iJudaismo conversion Israel Mashiaj Tora Dios amor paz


 Iyar 10, 5762 - 21/4/02

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BeShem H' El Olam

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The burial scene

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judíos preguntas respuestas mashiaj hamashiaj fiestas jaguim shabat shabbat rezos plegaria Dios The burial scene

by Truth-of-Judaism.

We may bow with such reverence as the palpable sham of the whole affair
permits while we look for a moment upon the burial of a crucified and dead

Matthew records that when even was come, a rich disciple of Jesus, one Joseph
of Arimathea, "went to Pilate, and begged the body of Jesus" (27.58). Mark
tells how Joseph went about the request; he "went in boldly unto Pilate, and
craved the body of Jesus (15.43); but not so boldly, says John--"but secretly
for fear of the Jews, besought Pilate" (19.38).

When Joseph had got the body of Jesus by Pilate's order, says Matthew, "he
wrapped it in a clean linen cloth, And laid it in his own new tomb, which he
had hewn out in the rock" (27.59, 60). Mark relates that Joseph first went
and "bought fine linen" (15.46), which, however, can hardly be true; for
Joseph was a Jew and a member of the Cyanhydrin, and "the even was come,
because it was the preparation, that is, the day before the sabbath" (15.42);
therefore it was the sabbath, which began at "even"; and dry goods could
neither be bought nor sold, nor would "an honorable counsellor" (15.43), as
Joseph was, have violated the holy law by such an act, the penalty for which
was stoning to death. Howbeit, having somehow the fine linen, Joseph took
Jesus down from the cross, wrapped the body in the linen, "and laid him in a
sepulchre which was hewn out of a rock" (15.46). But this evidently was not
Joseph's "own new tomb" of Matthew! Mark who wrote first, does not mention
this important circumstance; and John makes it positive that it was just a
vacant tomb that happened to be handy for temporary use. John makes
Nicodemus, too, a party to the burial: "And there came also Nicodemus. ...
Then took they the body of Jesus. ... Now in the place where he was crucified
there was a garden; and in the garden a new sepulchre, wherein was never man
yet laid. There laid they Jesus therefore because of the Jews' preparation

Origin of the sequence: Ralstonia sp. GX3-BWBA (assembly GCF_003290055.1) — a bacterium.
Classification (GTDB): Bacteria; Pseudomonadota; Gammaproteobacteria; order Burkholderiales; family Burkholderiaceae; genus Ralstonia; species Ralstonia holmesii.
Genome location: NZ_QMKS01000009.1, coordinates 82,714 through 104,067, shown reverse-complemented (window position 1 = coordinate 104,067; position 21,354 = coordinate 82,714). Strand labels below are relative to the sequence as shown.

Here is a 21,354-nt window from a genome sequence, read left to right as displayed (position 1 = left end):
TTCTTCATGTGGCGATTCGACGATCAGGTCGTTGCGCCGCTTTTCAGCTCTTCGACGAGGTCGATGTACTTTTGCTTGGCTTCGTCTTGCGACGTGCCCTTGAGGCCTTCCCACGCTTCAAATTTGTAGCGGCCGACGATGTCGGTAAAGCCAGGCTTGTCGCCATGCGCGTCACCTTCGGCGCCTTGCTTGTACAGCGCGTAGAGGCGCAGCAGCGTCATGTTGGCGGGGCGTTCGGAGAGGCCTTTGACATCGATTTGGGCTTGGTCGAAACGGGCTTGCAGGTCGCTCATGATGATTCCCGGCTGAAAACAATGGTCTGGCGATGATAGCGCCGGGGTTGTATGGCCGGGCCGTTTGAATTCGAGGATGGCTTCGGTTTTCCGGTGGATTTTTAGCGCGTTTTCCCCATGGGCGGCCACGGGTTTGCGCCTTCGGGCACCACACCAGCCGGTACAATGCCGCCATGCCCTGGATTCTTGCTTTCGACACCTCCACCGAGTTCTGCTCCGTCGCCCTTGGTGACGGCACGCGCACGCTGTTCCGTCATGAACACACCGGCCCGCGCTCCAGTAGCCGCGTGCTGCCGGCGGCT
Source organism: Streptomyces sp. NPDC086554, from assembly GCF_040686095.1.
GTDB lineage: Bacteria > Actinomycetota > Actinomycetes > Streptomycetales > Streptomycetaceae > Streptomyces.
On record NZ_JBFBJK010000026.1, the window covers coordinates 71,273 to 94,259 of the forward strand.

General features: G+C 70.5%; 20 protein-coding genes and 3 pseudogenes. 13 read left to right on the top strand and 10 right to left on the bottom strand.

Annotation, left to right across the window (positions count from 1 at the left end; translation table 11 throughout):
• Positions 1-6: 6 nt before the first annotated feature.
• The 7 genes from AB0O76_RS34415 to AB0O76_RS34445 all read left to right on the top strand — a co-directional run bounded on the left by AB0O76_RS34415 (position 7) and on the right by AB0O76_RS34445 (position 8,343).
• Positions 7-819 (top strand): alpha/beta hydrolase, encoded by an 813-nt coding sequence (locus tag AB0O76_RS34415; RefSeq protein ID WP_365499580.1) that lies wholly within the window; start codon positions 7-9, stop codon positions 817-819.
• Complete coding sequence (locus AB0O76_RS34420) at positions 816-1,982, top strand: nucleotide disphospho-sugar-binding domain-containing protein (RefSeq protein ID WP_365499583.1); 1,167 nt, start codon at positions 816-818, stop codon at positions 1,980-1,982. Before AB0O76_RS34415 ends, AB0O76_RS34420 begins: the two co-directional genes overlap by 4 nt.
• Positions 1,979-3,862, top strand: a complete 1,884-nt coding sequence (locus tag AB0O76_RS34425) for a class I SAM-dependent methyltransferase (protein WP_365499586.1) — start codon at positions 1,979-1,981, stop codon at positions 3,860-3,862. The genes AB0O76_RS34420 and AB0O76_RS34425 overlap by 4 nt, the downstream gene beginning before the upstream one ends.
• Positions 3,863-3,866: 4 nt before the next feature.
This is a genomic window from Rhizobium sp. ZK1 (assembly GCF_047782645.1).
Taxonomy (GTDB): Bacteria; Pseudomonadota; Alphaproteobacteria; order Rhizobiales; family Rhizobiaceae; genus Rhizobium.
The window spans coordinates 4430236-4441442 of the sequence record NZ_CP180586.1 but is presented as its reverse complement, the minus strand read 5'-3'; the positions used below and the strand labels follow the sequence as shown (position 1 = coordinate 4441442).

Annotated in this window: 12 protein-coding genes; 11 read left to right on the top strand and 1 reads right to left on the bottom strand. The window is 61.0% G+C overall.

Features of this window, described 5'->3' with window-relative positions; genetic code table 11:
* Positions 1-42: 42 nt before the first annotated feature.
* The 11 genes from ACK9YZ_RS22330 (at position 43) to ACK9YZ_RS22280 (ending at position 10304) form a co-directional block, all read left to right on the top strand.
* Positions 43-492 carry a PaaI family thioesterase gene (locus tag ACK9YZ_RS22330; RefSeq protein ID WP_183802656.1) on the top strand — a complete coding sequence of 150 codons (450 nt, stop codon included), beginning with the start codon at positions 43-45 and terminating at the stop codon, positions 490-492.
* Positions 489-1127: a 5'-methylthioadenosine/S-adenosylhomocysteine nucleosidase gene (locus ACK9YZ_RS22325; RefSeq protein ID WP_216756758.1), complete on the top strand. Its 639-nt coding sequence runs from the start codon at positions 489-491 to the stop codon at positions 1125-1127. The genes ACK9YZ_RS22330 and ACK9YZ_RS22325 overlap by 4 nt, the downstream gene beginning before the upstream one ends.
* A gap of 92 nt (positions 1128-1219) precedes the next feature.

day; for the sepulchre was nigh at hand" (19.39-42). So it was just an empty
burial place near by, and Jesus was temporarily laid in it "therefore
because" of the holiday, "for the sepulchre was nigh at hand." All this
excludes totally the notion that this was Joseph's "own new tomb."

Joseph then, all alone, says Matthew, "rolled a great stone to the door of
the sepulchre, and departed" (27.60), leaving two Marys "sitting over against
the sepulchre" (27.61; Mark 15.46, 47). But according to Luke, Joseph, though
alone, rolled no stone against the door, but simply laid the body in (23.53)
and went away, and he left no women there watching. For, after Joseph was
gone away, "the women ... followed after, and beheld the sepulchre, and how
his body was laid" (23.55), showing there was no stone closing the sepulchre,
which is further proved by the statement that the women "returned and
prepared spices and ointments" (23.56) to anoint or embalm the body. There
was no embalmment, according to Matthew and Mark, as we have seen; and Luke's
women saw none, for they viewed the body and went away to prepare to embalm
it. But John avers that the body of Jesus was embalmed before burial, by
Joseph and Nicodemus, and in very exuberant superfluity. For Nicodemus
brought along "a mixture of myrrh and aloes, about an hundred pound weight"
(19.39)--enough to embalm an elephant. "Then took they the body of Jesus, and
wound it in linen clothes with the spices as the manner of the Jews is to
bury" (19.40). Then they buried it, but are not recorded to have rolled any
stone before the sepulchre, though all four evangelists speak of the stone's
being rolled away on the morning of the resurrection.

The women who, Luke says, came up after Joseph had left, "saw how his body
was laid" in the open sepulchre; they then returned home "and prepared spices
and ointments" to embalm the body, and then they "rested the sabbath day"
(Luke 23.56); thus they had obtained and prepared the materials before the
sabbath. But Mark has it otherwise, that "when the sabbath was past," the
women "had bought" (the Revised Version honestly reads "bought") the
materials "that they might come and anoint him" (Mark 16.1); thus not buying
the materials until after the sabbath.

Matthew, the most incorrigible wonder-monger of them all, is the only one to
record an episode which must be noticed, as it is one of his most palpable
fabrications. According to Matthew, Jesus was crucified and buried on the